Sadly there was no sign of the solar battery charger I got from Maplins some time ago. I would have liked another of those as they were about £10-15 and charged up either 4xAAA, 4xAA, 4xC or 4xD batteries. Still I'm sure I'll be able to find them elsewhere online.

Oregon 550: Removed batteries and after 3 hours usage, Flyer indicated it still had 50% charge left (I am impressed at this point)

A Puppy (linux) is not just for Christmas

At last work is beginning to settle down again, although this is likely to be the calm before the storm (that is our next technical review). I've finally found the time to catch up with recent releases from a few linux distributions, just to see how far they've come since last time I looked. I have to say the results have been impressive.

I've been wondering for a while what I will do when Windows XP finally loses support from Microsoft. It's been pretty good once you figured out how to turn off all the designer-appeal smooth scrolling crud. In fact underneath you have an operating system which is quite industrial in look and feel. You plug a device in, it shows up (maybe after some driver installation) but the whole experience has become a sort of defacto standard of how operating systems should behave (if they want mass appeal that is).

None of MS's more recent offerings have really appealed to me though. I look at Windows 7 and at various points I can say "oh yeah - that's the XP interface". That shouldn't really happen for a total re-write. Likewise with Windows 7, I don't like the way MS change things just for the sake of it. Why rename important features and then hide them in new menus? This reason alone has stopped me from upgrading my home PC. Just because MS want me to buy their new O/S doesn't mean I will, especially if I can't see any improvements.

This leads me nicely on to Debian. I have been quite impressed with their latest release and what's more I have discovered that some of my home software actually runs on it thanks to something called "Play on Linux". The possibility of still using my favourite bits of Windows software (ok some games) on Debian is a real selling point (or would be, but Debian is free anyway). Add in the fact that anything you learn about using Debian can also be useful for learning to use a Raspberry Pi and the future becomes more interesting - after all the Pi hardware is actually cheaper than a copy of Windows 8.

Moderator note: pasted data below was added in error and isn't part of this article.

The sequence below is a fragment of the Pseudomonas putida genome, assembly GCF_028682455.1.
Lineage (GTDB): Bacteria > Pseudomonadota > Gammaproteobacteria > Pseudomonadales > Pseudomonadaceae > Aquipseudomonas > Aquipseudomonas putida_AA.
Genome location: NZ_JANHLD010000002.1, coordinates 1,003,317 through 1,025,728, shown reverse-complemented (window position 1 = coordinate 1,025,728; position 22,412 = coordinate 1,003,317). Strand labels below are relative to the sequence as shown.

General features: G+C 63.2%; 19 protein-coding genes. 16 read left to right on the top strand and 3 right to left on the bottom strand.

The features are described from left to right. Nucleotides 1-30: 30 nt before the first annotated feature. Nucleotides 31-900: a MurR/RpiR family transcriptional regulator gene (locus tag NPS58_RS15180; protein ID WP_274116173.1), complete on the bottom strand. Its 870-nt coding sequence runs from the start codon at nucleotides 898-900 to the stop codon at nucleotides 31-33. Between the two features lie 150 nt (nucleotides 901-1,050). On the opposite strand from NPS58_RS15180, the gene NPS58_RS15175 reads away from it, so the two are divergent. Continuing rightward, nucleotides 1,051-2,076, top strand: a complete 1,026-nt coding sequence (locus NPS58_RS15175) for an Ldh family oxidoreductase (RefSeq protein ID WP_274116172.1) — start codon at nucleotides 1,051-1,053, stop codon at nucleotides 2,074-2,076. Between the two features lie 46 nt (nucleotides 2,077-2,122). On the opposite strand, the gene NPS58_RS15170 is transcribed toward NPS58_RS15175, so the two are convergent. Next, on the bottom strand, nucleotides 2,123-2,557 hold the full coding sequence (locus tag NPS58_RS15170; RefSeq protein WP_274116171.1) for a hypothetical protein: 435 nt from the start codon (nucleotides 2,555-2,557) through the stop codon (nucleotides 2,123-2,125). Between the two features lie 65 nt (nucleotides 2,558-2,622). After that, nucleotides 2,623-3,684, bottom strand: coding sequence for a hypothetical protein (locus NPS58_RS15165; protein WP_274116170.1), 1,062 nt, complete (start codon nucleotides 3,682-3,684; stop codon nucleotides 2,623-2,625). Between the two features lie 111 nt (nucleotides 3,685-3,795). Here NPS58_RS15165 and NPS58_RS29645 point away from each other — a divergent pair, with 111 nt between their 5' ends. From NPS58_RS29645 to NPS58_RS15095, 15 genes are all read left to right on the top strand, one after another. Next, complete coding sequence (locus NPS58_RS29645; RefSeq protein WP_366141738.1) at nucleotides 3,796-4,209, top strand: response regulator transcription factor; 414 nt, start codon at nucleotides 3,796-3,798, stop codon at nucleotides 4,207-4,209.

As a result I have become aware of a few other changes in the linux world too. Although the Raspberry foundation seem to be promoting Java and Python, I came across a post mentioning a basic-like programming language called BaCon (which is actually a basic-to-C convertor). This lead me back to good old Puppy linux which is still my absolute favourite linux version. I was also suitably impressed to discover Squeezed-Arm-Puppy which actually runs on the Pi. So there in a nutshell is my new preferential upgrade path. Debian for home (with a puppy live disk as backup); Raspbian and Sap-Puppy for my Pi and an old netbook which will continue to run XP. I will enjoy finding out how BaCon compares with Visual Basic when I get around to rewriting some of my work utilities with it.

The really strange bit is that now things have calmed down at work, the games machine has seen a lot less use in the same time-frame. I even went out and bought a Google Nexus as part of an energy-efficiency drive. I've found this to be a lot quicker than waiting for XP to boot-up so it stops me from using the big-old-desktop just to check email. I was most impressed last week when I was able to drag & drop a few files onto a browser and then access the documents on my Nexus while in a meeting. That's one of those features that you know you're going to use again and again until you're taking it for granted.

In another post I mention a solar charger I picked up from Maplins earlier this year (for £20) which I've discovered is capable of powering the Pi (sadly not the monitor too). Results are out on whether or not I'll make any savings with this lot after our energy tracker showed a 16% usage increase last month. I have however put this down to our greater reliance on the tumble dryer at this time of year and possibly bad usage monitoring on my part last year (at least I ruled out the big-old-desktop by hardly using it for a month). I have an idea that maybe Solar-Pi will become juniors new favourite media player (running XBMC which is also fantastic) which will help reduce our usage even further next year.

Social commentators may start to see a theme here: our requirements are changing from slow bloated code on big desktops to compact code that does the job and runs from cheaper power sources. Maybe the next generation of computing devices will come with solar panels as standard?